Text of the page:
Depression is like…

Have you seen the movie Hitchhiker’s Guide to the Galaxy? There is this scene where the depressed robot shoots the Vagons with this gun that transfers his experience to them. They suddenly embody his depression. After my recent bad day, I actually find the depiction pretty damn accurate, if not a little over-the-top for comedic value.

When the Vagons are shot they all fall to the ground and groan:

“Oh, I feel so depressed”

“I can’t face it anymore”

“What’s the point?”

I don’t know about anyone else’s depression but this is pretty damn accurate of my own. Can’t get out of bed. Wonder why I’m even bothering. Don’t feel like I have the energy to keep trying. Just want to lie there and stop existing. So, given that, the fact that the robot keeps going on is kind of a big deal. The fact that we go on despite our own depression is a big deal. Even if going on takes succumbing to days of staying in bed and just crying, quietly (or loudly) contemplating existence and purpose.

This is precisely why I hate when people say it is “selfish to commit suicide”. On this day a year ago I wrote:

Suicide is not selfish.
Just as a btw to anyone who holds the belief that it is…

Generally speaking, people who attempt and/or succeed at committing suicide feel like they’re a burden to others. They probably feel like every one would be better off without them. They are definitely thinking about you; it’s just impossible for them to see how their death would truly affect you, because they don’t see themselves through a positive lens. They might feel unlovable. They might feel permanently broken, not fixable. They might feel like no one could possibly understand their struggle, even if they did have the urge to “burden” someone with it. And the fact that so many people see suicide as selfish indicates that maybe that last line of thinking isn’t too off-base.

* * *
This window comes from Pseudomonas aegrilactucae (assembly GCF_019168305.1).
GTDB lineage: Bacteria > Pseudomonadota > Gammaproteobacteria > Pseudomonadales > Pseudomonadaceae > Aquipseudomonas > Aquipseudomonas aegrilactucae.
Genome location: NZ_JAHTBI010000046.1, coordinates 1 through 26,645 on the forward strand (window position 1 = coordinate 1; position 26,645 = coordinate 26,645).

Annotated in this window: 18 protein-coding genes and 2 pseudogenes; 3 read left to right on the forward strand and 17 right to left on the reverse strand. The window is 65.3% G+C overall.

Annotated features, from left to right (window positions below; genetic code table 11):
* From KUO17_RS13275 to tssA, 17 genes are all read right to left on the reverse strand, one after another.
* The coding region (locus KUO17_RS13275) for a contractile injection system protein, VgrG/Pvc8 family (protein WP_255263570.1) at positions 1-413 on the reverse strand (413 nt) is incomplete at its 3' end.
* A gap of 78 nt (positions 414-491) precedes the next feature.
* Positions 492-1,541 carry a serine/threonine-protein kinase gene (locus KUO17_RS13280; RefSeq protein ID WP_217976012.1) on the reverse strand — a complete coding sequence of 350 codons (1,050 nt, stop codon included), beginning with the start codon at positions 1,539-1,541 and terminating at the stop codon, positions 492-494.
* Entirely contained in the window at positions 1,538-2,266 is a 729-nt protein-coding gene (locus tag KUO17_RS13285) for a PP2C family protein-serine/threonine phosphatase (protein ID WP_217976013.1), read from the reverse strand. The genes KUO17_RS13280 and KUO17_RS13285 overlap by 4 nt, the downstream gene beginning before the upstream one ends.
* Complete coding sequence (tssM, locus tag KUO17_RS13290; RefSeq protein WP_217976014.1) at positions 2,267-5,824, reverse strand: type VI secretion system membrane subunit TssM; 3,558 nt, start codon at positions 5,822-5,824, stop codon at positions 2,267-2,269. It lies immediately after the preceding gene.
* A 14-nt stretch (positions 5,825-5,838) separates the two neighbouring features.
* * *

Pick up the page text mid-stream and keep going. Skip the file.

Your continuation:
Rant over.

I stand by that even more today. Suicide is just getting to the point where a person can no longer see the point, a purpose. He/she has lost their energy and vitality. He/she can’t see love or light anymore. That isn’t his/her fault. I don’t expect that anyone who has never felt this way will get it but it really has nothing to do with you. It has everything to do with the soul-sucking nature of depression.

I just wish that others who’ve never experienced depression would take the time to really try to empathize, instead of point fingers. Or, deny the depressed person’s experience. Or, tell the depressed person how difficult they are to help when they aren’t magically fixed the way you think they should be fixed. Those things only make it worse.

6 Thoughts

  1. Have I told you enough that I have so much respect for you? You are always unafraid to approach these topics with real candor. Thank you for this, I have always said that if those of us who think about suicide are selfish for considering leaving those we love, maybe others are selfish for wanting us to continue to live and suffer just so we can be a presence for them. Of course, I do not advocate for suicide, but like you said, I just wish there would be some attempt to really understand and validate where we must be coming from to even consider leaving this Earth. Saying these things shames a person into keeping their thoughts to themselves, instead of reaching out for help when they may need it most.

    Like

    1. You are so absolutely right, it does seem more selfish to expect someone to stay and suffer. I don’t think everyone is capable of seeing it from both sides, which is unfortunate. The answer seems so simple, more compassion, connection, and empathy. But people are often too afraid to touch those dark places inside themselves in order to really understand. Which, of course, gives us shame. And as you said, the shame feeds secrecy.

      Liked by 1 person

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